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Parents are first line of defense in child safety

web posted July 16, 2007
OPINION – With the recent arrest of Nicki Smith on allegations of sexual assault, Sheriff Adell Dobey issued a press release stating any business that provides services to children should be checked out before allowing your children to participate. We agree. This should not be limited to karate or dance classes, but any program – including those offered by government agencies. Know about those whom you are turning over the care or training of your children.

Ask if the owner runs background checks as a condition of employment. Any business or program requires the parents to fill out paperwork containing personal information about you and your child. You should request the same from those operating the program. If your service provider refuses to oblige your request you may want to ask yourself why.

Ask for references and verify the references. It may also be a good idea to check into the person or businesses referenced to make sure they are in good standing with the community.

Parents can take advantage of the public access of police and court records to see if the person or persons operating the business or program have a criminal history. There can be costs associated to obtaining records.

It is also advisable to check with the local Chamber of Commerce to see if the business is a member or to see if complaints or grievances have been filed with the agency about the business.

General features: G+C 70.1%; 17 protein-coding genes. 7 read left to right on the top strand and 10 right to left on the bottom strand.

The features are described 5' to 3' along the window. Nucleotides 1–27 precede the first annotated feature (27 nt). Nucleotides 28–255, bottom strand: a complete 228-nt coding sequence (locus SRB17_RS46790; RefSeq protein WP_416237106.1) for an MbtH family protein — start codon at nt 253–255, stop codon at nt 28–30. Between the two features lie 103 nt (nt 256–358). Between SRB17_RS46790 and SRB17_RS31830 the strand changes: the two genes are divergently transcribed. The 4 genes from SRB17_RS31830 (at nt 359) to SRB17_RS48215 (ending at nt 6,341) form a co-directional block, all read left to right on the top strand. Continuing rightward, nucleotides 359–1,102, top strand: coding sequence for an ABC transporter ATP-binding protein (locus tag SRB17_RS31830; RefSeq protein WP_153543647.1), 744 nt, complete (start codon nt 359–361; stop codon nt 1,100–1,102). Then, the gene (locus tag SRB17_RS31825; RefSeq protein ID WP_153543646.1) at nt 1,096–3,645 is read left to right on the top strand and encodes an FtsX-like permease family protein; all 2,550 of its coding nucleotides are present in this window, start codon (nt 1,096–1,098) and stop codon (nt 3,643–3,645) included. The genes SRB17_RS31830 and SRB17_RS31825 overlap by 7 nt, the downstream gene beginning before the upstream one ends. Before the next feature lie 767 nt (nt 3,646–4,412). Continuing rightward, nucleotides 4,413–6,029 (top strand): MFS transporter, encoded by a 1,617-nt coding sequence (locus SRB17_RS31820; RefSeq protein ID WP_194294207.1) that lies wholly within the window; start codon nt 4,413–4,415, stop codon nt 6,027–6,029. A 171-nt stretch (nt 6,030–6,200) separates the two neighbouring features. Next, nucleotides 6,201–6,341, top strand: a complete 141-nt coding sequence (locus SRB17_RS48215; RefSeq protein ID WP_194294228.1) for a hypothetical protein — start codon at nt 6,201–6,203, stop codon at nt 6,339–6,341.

Be observant to subtle changes in your child’s behavior and willingness to attend classes, programs, or to be left with a caregiver. Sometimes children will be reluctant to tell an adult or parent about inappropriate activity because of the activity being perpetrated by an adult or other responsible person the parents approve of and is therefore, in the eyes of the child, deemed trustworthy.

These are only a few of the things parents should do before allowing someone from outside of their family to have access to their children. This would include babysitters, daycares, after school programs, dance, piano, or karate classes to name a few.

Due to the heightened awareness of reported crimes against children being on the rise and the age difference of students and teachers, instructors, and caregivers narrowing - parents cannot be too safe or too careful.

It is up to parents to insure the safety of their own children. By the time it is reported to police your child is already a victim. Take preventative measures to ensure the safety and welfare of your children. You are the first life of defense in preventing crimes against them.


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